Sustainable Farmers – Stewards of the Land . Chapter 13

Morning Glory Farm, Grant Township, April 2012

SHEEP SHEARING:  Last year, winter was cold and long.  The lambs were being born and it was too cold outside so the little ones were brought into the barn from the harsh weather.  This year, it’s the opposite.  Spring is early.  The lambs are not born yet, but the sheep are hot with their wool still on. Sheepshearing is not a common practice by hand.  It’s exhausting work.  The sheep are heavy and some struggle.

This smaller sheep is placed on her bottom. In this position she becomes subdued.
Sheep waiting their turn in a barn stall. It's unusual for these sheep to be inside away from their pastures.
Sheepshearing is a trade that not many have today. Notice the skill of shaving the wool in one long piece.

These sheep are heavy to hold so the sheepshearer has a strap from the ceiling which holds his weight while he leans over and carries the weight of the sheep (50-200 lbs of sheep).  Sheep can be easily injured during this process so the handlers are very careful to keep their heads from whipping about and hitting things, or kicking a human in the head with a hoof.

I bet it feels good to have that wool coat off
After shearing, toenail cleaning and trimming.

Muskrat Farm, Stillwater Township, April 2012

Muskrat Farm is a transitional organic farm which uses sustainable practices.  The beginnings of something beautiful…fruit trees, honeybees, laying chickens, cats and horses.   This Spring, more fruit trees will be planted and the apiary expanded.

Honeybee collecting nectar from plum tree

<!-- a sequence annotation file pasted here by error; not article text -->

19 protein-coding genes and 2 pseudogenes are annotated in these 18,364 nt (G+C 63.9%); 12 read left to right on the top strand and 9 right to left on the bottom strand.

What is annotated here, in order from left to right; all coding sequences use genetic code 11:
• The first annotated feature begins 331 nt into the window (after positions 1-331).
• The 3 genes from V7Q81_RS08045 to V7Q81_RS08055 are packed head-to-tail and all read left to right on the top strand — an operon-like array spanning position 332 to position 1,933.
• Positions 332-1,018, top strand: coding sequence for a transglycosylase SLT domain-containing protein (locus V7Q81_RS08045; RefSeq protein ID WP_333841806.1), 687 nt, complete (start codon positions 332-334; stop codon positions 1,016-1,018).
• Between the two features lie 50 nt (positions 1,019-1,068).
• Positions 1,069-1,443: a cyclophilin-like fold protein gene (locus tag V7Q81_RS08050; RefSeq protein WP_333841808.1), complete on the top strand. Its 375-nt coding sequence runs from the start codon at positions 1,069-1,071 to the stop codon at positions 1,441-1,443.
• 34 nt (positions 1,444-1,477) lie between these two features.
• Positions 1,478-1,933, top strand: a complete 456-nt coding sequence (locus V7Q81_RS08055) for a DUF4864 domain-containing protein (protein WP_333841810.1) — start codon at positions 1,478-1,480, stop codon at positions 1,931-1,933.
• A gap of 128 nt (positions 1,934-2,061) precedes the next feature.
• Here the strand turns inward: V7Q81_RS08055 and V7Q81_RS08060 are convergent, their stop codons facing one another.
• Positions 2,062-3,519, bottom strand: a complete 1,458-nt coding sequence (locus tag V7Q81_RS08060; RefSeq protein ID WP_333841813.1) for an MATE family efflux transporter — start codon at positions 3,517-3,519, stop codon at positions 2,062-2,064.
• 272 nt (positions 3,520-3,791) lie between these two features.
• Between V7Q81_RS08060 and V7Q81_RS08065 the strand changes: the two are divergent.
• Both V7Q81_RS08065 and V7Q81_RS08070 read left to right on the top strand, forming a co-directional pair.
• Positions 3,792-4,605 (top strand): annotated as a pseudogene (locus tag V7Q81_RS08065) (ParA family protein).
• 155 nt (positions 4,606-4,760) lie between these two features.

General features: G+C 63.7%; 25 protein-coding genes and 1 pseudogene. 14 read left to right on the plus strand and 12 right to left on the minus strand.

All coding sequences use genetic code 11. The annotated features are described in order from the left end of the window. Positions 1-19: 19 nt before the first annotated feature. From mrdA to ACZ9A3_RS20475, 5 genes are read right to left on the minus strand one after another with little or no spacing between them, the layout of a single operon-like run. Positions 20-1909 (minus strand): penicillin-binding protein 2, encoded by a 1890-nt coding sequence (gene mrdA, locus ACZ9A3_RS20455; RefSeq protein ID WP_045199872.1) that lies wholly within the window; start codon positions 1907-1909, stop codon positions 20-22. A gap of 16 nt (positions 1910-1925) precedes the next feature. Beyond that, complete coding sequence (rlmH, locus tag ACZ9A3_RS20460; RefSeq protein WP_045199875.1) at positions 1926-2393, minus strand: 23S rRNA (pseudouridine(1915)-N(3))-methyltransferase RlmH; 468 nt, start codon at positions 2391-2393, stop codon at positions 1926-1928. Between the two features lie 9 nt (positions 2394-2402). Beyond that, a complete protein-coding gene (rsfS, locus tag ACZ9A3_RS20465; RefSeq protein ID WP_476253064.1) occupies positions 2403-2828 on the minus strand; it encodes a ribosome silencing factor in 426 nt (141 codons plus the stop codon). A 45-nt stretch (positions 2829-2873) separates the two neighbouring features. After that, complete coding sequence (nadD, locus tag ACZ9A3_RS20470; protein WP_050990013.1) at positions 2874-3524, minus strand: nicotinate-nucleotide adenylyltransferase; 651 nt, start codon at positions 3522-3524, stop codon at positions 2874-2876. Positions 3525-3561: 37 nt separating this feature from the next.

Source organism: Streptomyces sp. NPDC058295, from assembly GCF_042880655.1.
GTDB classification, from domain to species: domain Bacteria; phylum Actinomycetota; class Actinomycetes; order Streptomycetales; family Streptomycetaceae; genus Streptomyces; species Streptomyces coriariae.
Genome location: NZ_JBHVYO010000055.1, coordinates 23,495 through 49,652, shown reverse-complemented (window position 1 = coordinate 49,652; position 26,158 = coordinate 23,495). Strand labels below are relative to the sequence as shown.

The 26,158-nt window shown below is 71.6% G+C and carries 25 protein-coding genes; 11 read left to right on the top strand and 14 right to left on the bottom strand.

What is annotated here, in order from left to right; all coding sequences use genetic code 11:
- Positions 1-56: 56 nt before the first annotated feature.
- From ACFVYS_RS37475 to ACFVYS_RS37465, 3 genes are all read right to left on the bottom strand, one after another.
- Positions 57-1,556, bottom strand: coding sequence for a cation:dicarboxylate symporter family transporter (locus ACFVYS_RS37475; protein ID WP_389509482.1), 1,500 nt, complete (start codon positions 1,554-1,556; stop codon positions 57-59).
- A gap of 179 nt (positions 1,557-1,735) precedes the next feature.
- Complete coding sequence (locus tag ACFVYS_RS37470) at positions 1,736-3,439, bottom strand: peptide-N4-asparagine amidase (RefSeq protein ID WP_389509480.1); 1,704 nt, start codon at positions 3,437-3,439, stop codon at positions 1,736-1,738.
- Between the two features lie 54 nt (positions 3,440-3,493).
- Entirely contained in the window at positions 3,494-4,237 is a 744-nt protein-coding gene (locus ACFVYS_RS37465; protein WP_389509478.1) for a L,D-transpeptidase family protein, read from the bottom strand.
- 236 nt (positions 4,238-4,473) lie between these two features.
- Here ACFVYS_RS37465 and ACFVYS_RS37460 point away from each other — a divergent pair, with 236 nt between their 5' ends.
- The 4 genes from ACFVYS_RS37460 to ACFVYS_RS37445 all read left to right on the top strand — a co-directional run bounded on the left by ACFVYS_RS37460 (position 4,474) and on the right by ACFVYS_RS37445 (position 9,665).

During a normally cold Minnesota winter, honeybees would have just broken their communal cluster to seek out the very beginnings of pollen on poplar and maple trees.  They stay together in a tight ball inside the hive boxes constantly vibrating to generate warmth.  This year, honeybees are already collecting not just pollen, but nectar, about 3 weeks early.  It’s going to be a big honey season.


Hemlock the rooster leading Violet the Favorelle on a walkabout

Hemlock is a rescued rooster.  He escaped and was found on the road starving with his beak clipped off.  He has a hard time foraging without a pointy beak, so he’s fed an oatmeal mash, blueberries and other favorites that are soft enough to eat.  He’s a Wellsummer & loyal protector of the flock.

Hens do their victory song after they lay an egg.  We’re not sure why, but it seems like they are proud. Watch Rosebud, the lead hen,  do her victory song in the henhouse.

The Hens bounty for the day

CHICKENS:  Muskrat keeps laying hens (“layers”), not meat chickens.   Layers are becoming a popular “pet”.  The hens here have names and know them.  They are domesticated and cared for lovingly, which they respond affectionately to.   The chicken that one buys for eating, is a different breed of chicken. Usually all white and the farmer will fatten them up quickly to be butchered and sold before they are 6 months old.   The layers in contrast are kept for years as they continue laying.  At Muskrat, they will live out their full lives even after they are no longer producing eggs in their senior years.  A chicken lives about 12-15 years.

Rosebud, Rhode Island Red, chick at 2 weeks old.

Chickens are more delicate than you would think, they are birds after all.  Common ailments that can cause death are stress, predators, respiratory infections, and egg binding.  People should be informed before acquiring chickens that they require daily care, protected shelter, specific foods and sometimes healthcare too.  Chickens are one of the most ancient animals known; they have not evolved much from the original creature.

Vinny is an Ebony Oriental Cat rescued from a kitty mill where he was soon to meet his death from starvation.  He was terrified of the world at first since he’d never been out of his little cement basement den.  He’s a beautiful, healthy and happy cat now.

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